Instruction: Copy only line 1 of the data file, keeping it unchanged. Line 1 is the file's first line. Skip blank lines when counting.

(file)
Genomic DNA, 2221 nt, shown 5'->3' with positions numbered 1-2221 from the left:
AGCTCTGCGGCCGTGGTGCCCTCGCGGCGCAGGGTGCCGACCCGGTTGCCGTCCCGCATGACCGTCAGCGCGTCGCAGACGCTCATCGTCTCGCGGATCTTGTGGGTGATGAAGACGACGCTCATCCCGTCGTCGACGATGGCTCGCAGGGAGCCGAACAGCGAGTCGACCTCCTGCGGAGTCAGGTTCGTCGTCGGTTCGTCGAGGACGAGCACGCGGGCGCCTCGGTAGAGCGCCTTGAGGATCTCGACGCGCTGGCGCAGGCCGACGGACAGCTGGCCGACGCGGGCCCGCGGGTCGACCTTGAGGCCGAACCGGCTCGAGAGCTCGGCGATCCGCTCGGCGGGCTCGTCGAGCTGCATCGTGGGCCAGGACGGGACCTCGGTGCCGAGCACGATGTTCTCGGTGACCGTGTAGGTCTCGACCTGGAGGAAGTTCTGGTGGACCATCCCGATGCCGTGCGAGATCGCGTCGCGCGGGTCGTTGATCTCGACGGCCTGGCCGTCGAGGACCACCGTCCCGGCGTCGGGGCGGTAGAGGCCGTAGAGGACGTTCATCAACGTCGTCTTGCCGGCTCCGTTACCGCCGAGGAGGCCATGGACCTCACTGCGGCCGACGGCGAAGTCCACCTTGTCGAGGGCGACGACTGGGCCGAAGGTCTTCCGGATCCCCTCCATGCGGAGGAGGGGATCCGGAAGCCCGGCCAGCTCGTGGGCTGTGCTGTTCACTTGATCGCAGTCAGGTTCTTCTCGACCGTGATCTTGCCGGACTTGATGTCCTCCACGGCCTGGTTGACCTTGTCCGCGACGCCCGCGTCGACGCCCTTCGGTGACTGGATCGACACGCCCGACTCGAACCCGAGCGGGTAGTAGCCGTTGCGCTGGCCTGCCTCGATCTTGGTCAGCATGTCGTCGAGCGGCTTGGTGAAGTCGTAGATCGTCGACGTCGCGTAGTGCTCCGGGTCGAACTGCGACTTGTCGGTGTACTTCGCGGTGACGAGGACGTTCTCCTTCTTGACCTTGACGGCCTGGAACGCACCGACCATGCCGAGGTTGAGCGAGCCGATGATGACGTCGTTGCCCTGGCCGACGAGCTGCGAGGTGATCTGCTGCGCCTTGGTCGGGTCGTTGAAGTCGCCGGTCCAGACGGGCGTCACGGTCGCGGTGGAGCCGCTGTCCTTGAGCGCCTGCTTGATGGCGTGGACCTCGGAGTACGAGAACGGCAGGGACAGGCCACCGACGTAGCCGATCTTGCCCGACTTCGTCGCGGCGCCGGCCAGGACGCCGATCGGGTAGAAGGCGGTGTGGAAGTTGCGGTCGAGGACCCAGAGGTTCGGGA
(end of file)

Genomic DNA, 2221 nt, shown 5'->3' with positions numbered 1-2221 from the left: